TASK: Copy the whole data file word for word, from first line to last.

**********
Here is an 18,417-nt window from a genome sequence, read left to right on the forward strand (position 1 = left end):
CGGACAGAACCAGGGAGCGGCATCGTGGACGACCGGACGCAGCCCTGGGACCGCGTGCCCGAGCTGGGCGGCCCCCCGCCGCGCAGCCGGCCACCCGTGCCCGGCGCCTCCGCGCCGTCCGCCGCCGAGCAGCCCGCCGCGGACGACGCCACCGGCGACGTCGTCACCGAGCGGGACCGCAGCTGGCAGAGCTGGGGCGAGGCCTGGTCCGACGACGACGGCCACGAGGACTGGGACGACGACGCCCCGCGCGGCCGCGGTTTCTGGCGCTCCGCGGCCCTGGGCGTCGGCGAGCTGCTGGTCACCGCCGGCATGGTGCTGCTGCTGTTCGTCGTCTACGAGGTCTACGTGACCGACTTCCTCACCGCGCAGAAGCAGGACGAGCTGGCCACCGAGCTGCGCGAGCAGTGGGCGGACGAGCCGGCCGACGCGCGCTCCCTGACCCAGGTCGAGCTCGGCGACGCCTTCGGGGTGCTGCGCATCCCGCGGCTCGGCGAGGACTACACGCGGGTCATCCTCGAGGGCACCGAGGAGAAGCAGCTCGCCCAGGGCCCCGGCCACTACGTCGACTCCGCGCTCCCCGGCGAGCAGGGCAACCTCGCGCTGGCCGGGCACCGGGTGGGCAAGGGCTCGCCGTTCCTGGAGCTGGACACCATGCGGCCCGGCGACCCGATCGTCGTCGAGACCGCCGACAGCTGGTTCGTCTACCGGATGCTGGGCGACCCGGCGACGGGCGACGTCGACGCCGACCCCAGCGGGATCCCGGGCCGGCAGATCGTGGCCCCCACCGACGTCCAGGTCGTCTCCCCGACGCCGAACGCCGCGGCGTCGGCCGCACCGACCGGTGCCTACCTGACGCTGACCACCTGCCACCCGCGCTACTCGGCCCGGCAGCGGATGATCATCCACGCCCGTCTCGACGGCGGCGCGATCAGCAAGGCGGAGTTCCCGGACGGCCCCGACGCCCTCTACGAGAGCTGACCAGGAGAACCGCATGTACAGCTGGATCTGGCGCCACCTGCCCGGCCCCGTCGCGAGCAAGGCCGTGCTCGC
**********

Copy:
Here is an 18,417-nt window from a genome sequence, read left to right on the forward strand (position 1 = left end):
CGGACAGAACCAGGGAGCGGCATCGTGGACGACCGGACGCAGCCCTGGGACCGCGTGCCCGAGCTGGGCGGCCCCCCGCCGCGCAGCCGGCCACCCGTGCCCGGCGCCTCCGCGCCGTCCGCCGCCGAGCAGCCCGCCGCGGACGACGCCACCGGCGACGTCGTCACCGAGCGGGACCGCAGCTGGCAGAGCTGGGGCGAGGCCTGGTCCGACGACGACGGCCACGAGGACTGGGACGACGACGCCCCGCGCGGCCGCGGTTTCTGGCGCTCCGCGGCCCTGGGCGTCGGCGAGCTGCTGGTCACCGCCGGCATGGTGCTGCTGCTGTTCGTCGTCTACGAGGTCTACGTGACCGACTTCCTCACCGCGCAGAAGCAGGACGAGCTGGCCACCGAGCTGCGCGAGCAGTGGGCGGACGAGCCGGCCGACGCGCGCTCCCTGACCCAGGTCGAGCTCGGCGACGCCTTCGGGGTGCTGCGCATCCCGCGGCTCGGCGAGGACTACACGCGGGTCATCCTCGAGGGCACCGAGGAGAAGCAGCTCGCCCAGGGCCCCGGCCACTACGTCGACTCCGCGCTCCCCGGCGAGCAGGGCAACCTCGCGCTGGCCGGGCACCGGGTGGGCAAGGGCTCGCCGTTCCTGGAGCTGGACACCATGCGGCCCGGCGACCCGATCGTCGTCGAGACCGCCGACAGCTGGTTCGTCTACCGGATGCTGGGCGACCCGGCGACGGGCGACGTCGACGCCGACCCCAGCGGGATCCCGGGCCGGCAGATCGTGGCCCCCACCGACGTCCAGGTCGTCTCCCCGACGCCGAACGCCGCGGCGTCGGCCGCACCGACCGGTGCCTACCTGACGCTGACCACCTGCCACCCGCGCTACTCGGCCCGGCAGCGGATGATCATCCACGCCCGTCTCGACGGCGGCGCGATCAGCAAGGCGGAGTTCCCGGACGGCCCCGACGCCCTCTACGAGAGCTGACCAGGAGAACCGCATGTACAGCTGGATCTGGCGCCACCTGCCCGGCCCCGTCGCGAGCAAGGCCGTGCTCGC